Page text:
Lately, the content here has been all about Android and my new HTC EVO, but don’t despair, it’s not over yet.
Today, I test drove two of the sweet features that Froyo (Android 2.2) has promised, tethering and wifi hotspot.
I see these each as a jump forward, since I’ve been tied to AT&T’s Edge network for three years.
No, I didn’t magically get the Froyo update. These are both available on the EVO running Android 2.1, but your mileage will vary.
I mistakenly thought that I could tether the phone to my Mac just by using the USB connection, since after all, there’s an option in the list of choices for USB that says “Internet Sharing: Share phone’s mobile network with PC.”
Not so fast. It turns out that HTC’s Sense UI surfaces this option, but Sprint doesn’t support that option on the EVO.
Well, there’s debate here. Some say tethering is supported by an app called HTC Sync, but I couldn’t find it. Unfortunately, this is one of those cases where you’re at the mercy of the carrier.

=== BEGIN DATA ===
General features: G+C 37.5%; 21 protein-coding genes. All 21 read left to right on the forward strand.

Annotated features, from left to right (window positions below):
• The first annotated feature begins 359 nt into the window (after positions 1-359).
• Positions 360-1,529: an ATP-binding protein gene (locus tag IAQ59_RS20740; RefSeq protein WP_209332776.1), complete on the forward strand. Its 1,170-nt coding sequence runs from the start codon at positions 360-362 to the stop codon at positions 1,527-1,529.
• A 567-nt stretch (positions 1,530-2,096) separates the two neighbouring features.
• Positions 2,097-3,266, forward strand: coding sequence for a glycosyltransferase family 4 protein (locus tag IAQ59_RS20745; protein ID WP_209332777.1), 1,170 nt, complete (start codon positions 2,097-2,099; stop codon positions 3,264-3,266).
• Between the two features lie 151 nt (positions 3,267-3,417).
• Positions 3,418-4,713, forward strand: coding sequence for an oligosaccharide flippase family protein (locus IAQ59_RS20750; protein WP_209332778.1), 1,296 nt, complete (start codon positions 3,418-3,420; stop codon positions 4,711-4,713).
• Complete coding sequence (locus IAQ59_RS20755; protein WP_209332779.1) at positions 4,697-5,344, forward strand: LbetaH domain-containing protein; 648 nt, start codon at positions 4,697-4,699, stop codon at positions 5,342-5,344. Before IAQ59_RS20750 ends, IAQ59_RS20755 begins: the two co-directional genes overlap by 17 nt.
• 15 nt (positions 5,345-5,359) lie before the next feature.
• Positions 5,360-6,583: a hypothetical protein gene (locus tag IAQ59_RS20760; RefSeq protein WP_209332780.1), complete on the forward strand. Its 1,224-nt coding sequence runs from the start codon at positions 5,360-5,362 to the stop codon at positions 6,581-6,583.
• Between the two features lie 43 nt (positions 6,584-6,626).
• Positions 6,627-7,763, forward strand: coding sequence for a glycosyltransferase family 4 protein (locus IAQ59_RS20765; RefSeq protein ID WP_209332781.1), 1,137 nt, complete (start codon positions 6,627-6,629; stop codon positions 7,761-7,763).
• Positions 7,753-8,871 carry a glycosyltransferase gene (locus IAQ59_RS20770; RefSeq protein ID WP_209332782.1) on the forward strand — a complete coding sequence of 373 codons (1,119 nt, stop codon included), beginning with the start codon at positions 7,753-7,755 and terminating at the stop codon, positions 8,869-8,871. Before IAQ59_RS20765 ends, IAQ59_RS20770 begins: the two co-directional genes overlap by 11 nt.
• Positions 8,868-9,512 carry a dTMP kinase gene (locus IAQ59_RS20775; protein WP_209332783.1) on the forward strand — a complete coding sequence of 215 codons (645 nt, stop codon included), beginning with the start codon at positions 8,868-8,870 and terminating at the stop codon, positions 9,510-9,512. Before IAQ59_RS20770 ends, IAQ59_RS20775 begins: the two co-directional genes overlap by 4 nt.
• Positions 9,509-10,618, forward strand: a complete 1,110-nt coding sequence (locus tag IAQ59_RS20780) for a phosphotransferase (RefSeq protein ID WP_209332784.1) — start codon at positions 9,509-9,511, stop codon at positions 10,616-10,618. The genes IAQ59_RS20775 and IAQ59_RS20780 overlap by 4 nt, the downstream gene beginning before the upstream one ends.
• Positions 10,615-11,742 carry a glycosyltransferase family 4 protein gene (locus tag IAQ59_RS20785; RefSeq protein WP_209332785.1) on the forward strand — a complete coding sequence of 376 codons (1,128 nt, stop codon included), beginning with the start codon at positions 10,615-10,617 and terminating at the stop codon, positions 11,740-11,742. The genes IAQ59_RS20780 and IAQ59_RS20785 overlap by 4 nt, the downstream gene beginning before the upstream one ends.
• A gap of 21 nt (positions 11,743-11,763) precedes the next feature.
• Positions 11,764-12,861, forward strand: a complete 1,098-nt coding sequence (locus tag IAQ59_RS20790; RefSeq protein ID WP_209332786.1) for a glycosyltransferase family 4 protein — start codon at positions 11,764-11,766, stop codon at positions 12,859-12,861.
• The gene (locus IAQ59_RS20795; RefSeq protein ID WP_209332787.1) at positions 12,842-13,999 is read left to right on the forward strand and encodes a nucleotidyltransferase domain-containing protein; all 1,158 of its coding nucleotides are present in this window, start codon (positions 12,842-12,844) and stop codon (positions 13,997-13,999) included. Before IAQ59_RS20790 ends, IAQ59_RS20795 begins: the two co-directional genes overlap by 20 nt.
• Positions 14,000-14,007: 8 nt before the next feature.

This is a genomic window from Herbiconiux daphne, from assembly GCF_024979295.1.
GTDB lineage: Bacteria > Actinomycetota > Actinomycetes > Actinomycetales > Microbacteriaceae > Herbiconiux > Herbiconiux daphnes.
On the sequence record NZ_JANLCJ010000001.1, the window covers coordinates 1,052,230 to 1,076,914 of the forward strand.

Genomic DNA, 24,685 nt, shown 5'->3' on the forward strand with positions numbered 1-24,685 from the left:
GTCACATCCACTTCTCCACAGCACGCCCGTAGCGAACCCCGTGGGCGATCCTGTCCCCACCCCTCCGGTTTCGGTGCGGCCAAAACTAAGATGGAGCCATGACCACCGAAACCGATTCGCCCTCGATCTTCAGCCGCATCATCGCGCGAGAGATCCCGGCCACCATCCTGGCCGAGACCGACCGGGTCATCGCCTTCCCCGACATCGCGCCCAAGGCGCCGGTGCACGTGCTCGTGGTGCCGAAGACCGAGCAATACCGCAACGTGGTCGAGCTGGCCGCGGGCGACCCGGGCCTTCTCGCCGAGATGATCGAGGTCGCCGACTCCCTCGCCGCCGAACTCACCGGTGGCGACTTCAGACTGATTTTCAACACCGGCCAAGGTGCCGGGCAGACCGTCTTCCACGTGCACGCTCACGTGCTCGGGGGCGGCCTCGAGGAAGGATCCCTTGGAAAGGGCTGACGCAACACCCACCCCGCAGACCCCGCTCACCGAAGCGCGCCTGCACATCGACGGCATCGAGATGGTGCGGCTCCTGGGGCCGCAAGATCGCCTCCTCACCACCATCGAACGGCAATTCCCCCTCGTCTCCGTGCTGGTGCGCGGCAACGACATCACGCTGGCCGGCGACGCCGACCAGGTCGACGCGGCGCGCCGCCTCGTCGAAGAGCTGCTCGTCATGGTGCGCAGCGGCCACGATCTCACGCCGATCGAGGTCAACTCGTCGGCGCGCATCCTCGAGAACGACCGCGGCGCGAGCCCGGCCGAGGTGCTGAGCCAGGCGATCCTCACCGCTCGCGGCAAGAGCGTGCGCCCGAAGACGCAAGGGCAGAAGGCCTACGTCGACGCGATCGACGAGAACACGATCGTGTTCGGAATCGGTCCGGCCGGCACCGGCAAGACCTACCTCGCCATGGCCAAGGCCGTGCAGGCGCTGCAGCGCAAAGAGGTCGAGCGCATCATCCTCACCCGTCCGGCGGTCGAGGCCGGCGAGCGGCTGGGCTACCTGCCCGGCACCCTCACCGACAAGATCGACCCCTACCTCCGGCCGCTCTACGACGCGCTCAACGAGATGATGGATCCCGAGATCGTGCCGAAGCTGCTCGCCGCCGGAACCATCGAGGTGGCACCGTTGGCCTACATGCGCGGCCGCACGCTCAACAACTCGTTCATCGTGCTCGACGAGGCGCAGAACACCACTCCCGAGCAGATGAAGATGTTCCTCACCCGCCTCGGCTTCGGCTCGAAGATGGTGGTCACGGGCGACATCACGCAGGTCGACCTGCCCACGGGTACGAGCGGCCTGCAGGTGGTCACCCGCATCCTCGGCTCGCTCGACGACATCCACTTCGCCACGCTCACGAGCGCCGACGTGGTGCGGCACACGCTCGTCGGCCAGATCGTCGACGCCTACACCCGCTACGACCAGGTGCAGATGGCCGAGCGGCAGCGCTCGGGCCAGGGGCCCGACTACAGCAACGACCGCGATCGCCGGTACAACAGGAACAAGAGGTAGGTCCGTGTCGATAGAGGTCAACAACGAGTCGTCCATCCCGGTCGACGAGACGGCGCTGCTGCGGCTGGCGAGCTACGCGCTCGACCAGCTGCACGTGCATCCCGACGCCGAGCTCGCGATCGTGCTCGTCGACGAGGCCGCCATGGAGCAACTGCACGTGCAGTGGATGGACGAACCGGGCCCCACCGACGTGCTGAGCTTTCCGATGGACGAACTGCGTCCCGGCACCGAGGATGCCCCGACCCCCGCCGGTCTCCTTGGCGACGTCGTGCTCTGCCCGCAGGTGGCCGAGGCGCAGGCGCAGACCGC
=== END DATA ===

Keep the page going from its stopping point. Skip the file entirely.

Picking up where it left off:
You can, however, use an app called PdaNet to tether the EVO, so I guess Sprint does support tethering, just not via the Sense UI.
Once I got the EVO tethered with PdaNet, it worked like a champ. I turned on 4G and got a pretty decent speed test.
Then, I tried out the mobile hotspot feature, which Sprint offers for $30 a month for up to eight devices. The process was super easy; the phone generates its own network and password, which you can discover using wifi on your computer.
Obviously, the speed went down over the air vs. over the wire, but this is a really nice feature to have if you’re at a conference with overloaded wifi, e.g. Chirp in April.
I read a lot of conflicting reports on the actual cost of tethering. Some said it was unlimited over a 4G network, mostly because there just aren’t many. Others said 4G and 3G had bandwidth usage caps.
Since I’m not in a contract, I’m using this stuff for free, at least for a couple more weeks, another perk from Google IO.
Check out this video for a tutorial on both tethering and mobile hotspot.
Incidentally, the more I use Android, the more I realize that Rich is right. It’s a geek’s phone. Case in point, my wife wasn’t impressed at all by the tethering and mobile hotspot features.